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Fact Checking the NY Times on the History of Iran

James Taranto of the WSJ:

The Times makes it sound as if the cease-fire with Iraq and the death of Khomeini were the proximate causes of the Iranian “eruption.” But they weren’t proximate at all: The former event occurred in August 1988; the latter, in June 1989. The conflicts might have begun to brew back then, but they did not erupt until more than 20 years later.

What happened in the interim? Iranian expat columnist Amir Taheri reports that the mad mullahs have one theory:

Tehran’s bizarre narrative goes something like this: During the Bush administration, “the neocons” persuaded the president to “green light” efforts to topple the regime. Somehow, Washington enlisted the support of “world Freemasonry,” which, acting through the so-called Bilderburg Group, managed to persuade Iran’s then-President Muhammad Khatami to join secret efforts to “turn Iran into a secular state.”

Then, the tale goes, [George] Soros and several US think tanks started sending their agents to Iran to recruit and train operatives for regime change. And the Bush administration created a special Iran center in Dubai, modeled on the Riga Center that Washington set up to subvert the Soviet Union in the 1930s. With Liz Cheney as the supposed coordinator, the plot supposedly soon won the support of several European countries.

But Christopher Hitchens of Slate offers a more plausible hypothesis:

Did the overthrow of the Saddam Hussein regime, and the subsequent holding of competitive elections in which many rival Iraqi Shiite parties took part, have any germinal influence on the astonishing events in Iran? Certainly when I interviewed Sayeed Khomeini [the ayatollah’s grandson and a regime foe] in Qum some years ago, where he spoke openly about “the liberation of Iraq,” he seemed to hope and believe that the example would spread. One swallow does not make a summer. But consider this: Many Iranians go as religious pilgrims to the holy sites of Najaf and Kerbala in southern Iraq. They have seen the way in which national and local elections have been held, more or less fairly and openly, with different Iraqi Shiite parties having to bid for votes (and with those parties aligned with Iran’s regime doing less and less well). They have seen an often turbulent Iraqi Parliament holding genuine debates that are reported with reasonable fairness in the Iraqi media. Meanwhile, an Iranian mullah caste that classifies its own people as children who are mere wards of the state puts on a “let’s pretend” election and even then tries to fix the outcome. Iranians by no means like to take their tune from Arabs–perhaps least of all from Iraqis–but watching something like the real thing next door may well have increased the appetite for the genuine article in Iran itself.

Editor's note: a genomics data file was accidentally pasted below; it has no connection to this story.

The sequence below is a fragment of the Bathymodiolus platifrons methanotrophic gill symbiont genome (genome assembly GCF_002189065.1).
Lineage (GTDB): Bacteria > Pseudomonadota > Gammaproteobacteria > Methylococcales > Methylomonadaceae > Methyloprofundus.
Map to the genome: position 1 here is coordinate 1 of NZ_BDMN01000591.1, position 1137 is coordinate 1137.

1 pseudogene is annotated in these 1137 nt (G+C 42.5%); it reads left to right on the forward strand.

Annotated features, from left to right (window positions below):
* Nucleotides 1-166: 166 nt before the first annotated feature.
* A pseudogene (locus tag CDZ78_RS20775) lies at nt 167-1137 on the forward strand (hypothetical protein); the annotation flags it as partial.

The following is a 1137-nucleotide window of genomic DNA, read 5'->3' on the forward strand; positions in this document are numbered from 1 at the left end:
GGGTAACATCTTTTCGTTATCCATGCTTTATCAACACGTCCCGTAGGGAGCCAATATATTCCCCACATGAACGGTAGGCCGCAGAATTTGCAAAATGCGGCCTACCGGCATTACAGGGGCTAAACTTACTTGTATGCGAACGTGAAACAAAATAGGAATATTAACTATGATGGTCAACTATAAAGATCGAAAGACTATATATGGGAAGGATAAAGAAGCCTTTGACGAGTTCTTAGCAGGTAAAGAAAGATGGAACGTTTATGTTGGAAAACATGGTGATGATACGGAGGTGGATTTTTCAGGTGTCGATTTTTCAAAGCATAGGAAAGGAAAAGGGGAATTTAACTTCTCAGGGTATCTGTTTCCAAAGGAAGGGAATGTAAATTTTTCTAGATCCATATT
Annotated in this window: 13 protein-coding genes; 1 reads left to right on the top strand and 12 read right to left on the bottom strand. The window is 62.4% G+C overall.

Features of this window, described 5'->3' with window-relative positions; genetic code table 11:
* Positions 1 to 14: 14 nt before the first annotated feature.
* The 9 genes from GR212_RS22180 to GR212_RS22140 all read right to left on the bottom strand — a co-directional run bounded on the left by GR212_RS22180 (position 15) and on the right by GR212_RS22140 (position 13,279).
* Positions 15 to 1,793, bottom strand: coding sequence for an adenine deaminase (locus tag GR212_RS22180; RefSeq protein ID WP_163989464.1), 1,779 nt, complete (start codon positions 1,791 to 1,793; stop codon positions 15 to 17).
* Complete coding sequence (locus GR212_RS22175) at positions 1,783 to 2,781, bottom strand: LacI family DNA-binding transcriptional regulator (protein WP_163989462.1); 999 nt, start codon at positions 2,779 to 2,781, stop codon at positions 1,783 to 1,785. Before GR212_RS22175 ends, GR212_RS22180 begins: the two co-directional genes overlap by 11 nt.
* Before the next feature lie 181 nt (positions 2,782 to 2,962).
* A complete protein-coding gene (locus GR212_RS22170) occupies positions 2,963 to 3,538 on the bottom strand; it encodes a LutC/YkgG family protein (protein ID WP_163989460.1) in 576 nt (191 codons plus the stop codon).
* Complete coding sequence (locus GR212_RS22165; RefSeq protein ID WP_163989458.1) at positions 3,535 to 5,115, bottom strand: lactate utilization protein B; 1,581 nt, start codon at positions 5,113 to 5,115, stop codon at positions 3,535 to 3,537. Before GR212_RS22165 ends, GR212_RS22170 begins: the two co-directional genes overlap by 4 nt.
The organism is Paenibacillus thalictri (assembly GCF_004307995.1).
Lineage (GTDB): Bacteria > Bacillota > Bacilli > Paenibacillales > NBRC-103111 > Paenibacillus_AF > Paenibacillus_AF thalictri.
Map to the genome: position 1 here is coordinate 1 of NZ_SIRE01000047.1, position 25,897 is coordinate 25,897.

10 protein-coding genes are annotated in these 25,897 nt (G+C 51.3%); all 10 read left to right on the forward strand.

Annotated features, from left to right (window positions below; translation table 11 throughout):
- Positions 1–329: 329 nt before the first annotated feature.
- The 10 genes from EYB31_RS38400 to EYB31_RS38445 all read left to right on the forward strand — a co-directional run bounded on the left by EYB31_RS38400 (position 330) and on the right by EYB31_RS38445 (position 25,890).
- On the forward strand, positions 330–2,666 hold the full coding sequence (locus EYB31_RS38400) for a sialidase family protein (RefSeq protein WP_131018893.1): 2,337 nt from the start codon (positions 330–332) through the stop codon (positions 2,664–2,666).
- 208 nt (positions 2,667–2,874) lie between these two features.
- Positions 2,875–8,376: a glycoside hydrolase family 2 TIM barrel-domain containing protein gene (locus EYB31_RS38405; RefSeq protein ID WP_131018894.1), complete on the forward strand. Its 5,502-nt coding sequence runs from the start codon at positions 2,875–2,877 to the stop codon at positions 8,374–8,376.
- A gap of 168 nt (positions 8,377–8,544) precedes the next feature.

Of course, if Hitchens is right, there is a grain of truth to the mullahs’ theory. The neocons, after all, did play a supporting role in the liberation of Iraq.


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